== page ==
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child abuse and legislation

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Introduction

Child Protection- Task 3 Jodie Bloomer P4- Identify appropriate responses where child abuse is suspected or confirmed, making reference to current legislation and policies. M2- Justify appropriate responses where child abuse is suspected or confirmed, making reference to current legislation, policies and co-operation with a range of other professionals. There is a different procedure for reporting child abuse depending on whether it is only suspected, or if it is confirmed. This links to disclosure, which is split up into direct and indirect disclosure. Direct disclosure is a verbal exchange of information- when a child directly shares the information with you and says they are being abused. Indirect disclosure is when you observe behaviour or signs of abuse, or see a child acting out the abuse, or using inappropriate language that could suggest abuse is taking place. The flow chart below shows the referral process if you have concerns that a child is being abused. If direct disclosure has not taken place then it is important not to mention it to the child as this could not be the case, or if abuse is taking place and the case goes to court then it could be put in jeopardy as the child may repeat things you have said, rather than stating things in their own words for example. Instead it is necessary to record all kinds of information that may be relevant- pictures drawn, words said, observations seen, etc, to make up a clear account of the situation, and it is then necessary to discuss the situation with your line manager and then follow the referral process accordingly. ...read more.

Middle

This Act places a stronger duty on multi-disciplinary teams to work together to protect children these include local authorities, the police, early years workers, social services, the health service, and the youth justice system, etc. The Human Rights Act 1998 is linked to the implementation of no-smacking policies, etc, and the states that every child has the "right not to suffer ill treatment or cruel, unusual punishment." (Flynn, H. et Al. 2004. p.41). The Data Protection Act 1998 refers to child protection cases that professionals should only disclose information about a child on a need-to-know basis. For example if a child discloses to their teacher that they are being abused, then the teacher reports to the Child Protection officer of their manager, then it is not necessary that any other member of staff needs to know about the case at that time. As a result of the deaths of Jessica Chapman and Holly Wells in 2004 the Birchard Report was published and made recommendations about how information is shared and stored. All settings should have a child protection policy that incorporates information from many of the mentioned pieces of legislation and these should state who is the child protection officer in the setting, as well as detailing what action should be taken if you have concerns about a child in that specific setting. P6- Describe how an early years worker co-operates with a range of other agencies in cases of suspected or confirmed abuse. ...read more.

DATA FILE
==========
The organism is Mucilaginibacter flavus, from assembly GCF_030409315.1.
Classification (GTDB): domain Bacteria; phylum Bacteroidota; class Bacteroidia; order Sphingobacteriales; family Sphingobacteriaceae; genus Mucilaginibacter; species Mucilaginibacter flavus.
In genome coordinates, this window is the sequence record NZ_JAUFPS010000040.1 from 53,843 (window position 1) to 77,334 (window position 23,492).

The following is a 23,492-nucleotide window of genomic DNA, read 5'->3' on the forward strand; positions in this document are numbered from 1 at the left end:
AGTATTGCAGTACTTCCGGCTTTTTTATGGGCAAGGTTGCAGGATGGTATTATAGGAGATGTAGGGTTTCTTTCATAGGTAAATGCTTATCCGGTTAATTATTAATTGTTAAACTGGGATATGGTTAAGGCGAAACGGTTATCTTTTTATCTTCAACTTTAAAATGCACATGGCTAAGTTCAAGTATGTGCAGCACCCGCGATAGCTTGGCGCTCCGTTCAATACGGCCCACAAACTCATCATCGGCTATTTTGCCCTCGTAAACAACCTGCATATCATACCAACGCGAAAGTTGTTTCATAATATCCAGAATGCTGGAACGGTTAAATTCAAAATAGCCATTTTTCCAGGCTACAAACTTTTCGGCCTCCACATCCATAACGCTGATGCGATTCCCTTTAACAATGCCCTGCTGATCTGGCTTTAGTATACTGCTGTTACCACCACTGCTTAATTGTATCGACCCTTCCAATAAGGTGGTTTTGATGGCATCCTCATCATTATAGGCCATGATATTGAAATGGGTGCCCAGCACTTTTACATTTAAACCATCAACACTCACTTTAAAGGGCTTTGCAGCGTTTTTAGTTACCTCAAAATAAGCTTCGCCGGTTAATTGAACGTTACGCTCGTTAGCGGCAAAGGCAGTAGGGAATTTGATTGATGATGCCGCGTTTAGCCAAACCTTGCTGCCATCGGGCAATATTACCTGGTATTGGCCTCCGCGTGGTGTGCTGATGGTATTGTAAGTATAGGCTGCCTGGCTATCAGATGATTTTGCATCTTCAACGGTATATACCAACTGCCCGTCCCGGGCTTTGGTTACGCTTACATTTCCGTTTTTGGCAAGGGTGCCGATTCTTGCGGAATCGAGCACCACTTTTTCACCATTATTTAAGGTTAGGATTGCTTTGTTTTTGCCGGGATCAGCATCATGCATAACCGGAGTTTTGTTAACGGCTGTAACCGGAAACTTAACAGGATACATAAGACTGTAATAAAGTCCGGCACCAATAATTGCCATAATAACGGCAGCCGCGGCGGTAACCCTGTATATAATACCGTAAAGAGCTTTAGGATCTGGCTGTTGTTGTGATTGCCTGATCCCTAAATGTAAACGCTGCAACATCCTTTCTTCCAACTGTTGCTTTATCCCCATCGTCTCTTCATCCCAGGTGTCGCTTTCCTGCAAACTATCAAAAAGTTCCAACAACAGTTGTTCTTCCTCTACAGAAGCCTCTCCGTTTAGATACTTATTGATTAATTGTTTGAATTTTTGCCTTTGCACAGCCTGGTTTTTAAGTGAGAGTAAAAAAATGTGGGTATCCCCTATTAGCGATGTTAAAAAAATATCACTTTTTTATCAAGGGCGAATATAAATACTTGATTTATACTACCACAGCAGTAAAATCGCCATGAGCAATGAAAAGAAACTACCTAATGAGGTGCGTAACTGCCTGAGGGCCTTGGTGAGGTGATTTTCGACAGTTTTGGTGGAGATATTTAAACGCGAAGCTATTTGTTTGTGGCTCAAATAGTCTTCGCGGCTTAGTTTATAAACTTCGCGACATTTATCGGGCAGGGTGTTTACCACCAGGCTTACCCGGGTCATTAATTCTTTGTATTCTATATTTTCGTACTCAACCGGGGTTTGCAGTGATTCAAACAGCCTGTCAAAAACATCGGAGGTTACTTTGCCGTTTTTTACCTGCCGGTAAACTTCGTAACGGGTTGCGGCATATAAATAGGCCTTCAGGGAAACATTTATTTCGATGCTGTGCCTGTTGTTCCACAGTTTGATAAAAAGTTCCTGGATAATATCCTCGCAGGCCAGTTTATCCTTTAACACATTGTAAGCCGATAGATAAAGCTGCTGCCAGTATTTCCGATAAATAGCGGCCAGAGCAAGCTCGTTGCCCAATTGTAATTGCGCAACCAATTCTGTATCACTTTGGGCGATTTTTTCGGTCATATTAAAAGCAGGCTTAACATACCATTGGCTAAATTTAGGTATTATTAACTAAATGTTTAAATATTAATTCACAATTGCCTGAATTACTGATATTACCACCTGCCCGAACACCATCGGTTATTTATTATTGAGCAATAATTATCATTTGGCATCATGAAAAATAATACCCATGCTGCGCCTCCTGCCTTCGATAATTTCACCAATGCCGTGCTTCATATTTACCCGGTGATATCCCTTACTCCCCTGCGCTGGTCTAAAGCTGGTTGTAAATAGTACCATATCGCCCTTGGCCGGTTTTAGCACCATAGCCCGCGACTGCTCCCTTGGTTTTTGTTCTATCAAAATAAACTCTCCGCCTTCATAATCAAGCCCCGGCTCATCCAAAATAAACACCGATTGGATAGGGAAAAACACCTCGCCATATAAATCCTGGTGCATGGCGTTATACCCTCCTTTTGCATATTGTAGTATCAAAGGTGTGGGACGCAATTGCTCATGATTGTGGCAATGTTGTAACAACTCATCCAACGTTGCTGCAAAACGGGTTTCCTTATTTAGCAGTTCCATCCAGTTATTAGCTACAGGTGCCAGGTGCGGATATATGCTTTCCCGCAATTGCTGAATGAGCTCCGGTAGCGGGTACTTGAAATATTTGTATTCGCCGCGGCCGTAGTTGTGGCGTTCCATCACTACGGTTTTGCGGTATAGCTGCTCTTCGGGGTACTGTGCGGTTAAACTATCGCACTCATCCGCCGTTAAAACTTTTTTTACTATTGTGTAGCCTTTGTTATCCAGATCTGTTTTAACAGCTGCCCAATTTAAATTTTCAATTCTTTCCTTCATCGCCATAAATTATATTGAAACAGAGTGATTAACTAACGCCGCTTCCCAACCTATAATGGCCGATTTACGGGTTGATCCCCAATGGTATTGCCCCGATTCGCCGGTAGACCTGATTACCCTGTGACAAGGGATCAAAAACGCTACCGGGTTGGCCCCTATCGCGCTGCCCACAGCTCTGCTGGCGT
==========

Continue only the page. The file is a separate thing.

Conclusion

This is not the same as making allowances for the family; it is a case of supporting the family in the best way so that procedures can be carried out effectively. Another area that links to this is by agencies and professionals being aware of any religious dates or festivals that are important to the family, so that they can try to avoid visiting at these times if at all possible. It is also important not to assume that "parents from a particular background are more or less likely to abuse their children" than from any other parents. (Tassoni, P. 2006. p.95). Relating to this it is important not to assume that all parents who 'smack' their children are abusers, as many parents, and many cultures, use this as a form of discipline. This relates to Victoria Climbie's case as "assumptions were made about Caribbean methods of discipline, suggesting they were more authoritarian, and some of these assumptions led to Victoria being ignored by the authorities." (Tassoni, P. 2006. p.96). Also in Victoria's case it was assumed "that because her social worker was black she would have greater knowledge of Victoria's culture. This was, sadly, a grave misjudgement." (Flynn, H. et Al. 2004. p.21). In these circumstances and cases where professionals have concerns over a child's welfare, "the Human Rights Act 1998 stipulates the basis on which governments can intervene in family life." (Flynn, H. et Al. 2004. p.48). It is also important that all agencies and professionals involved in a child protection case have a level of knowledge about different ethnic minorities, in order to best protect the children. ...read more.

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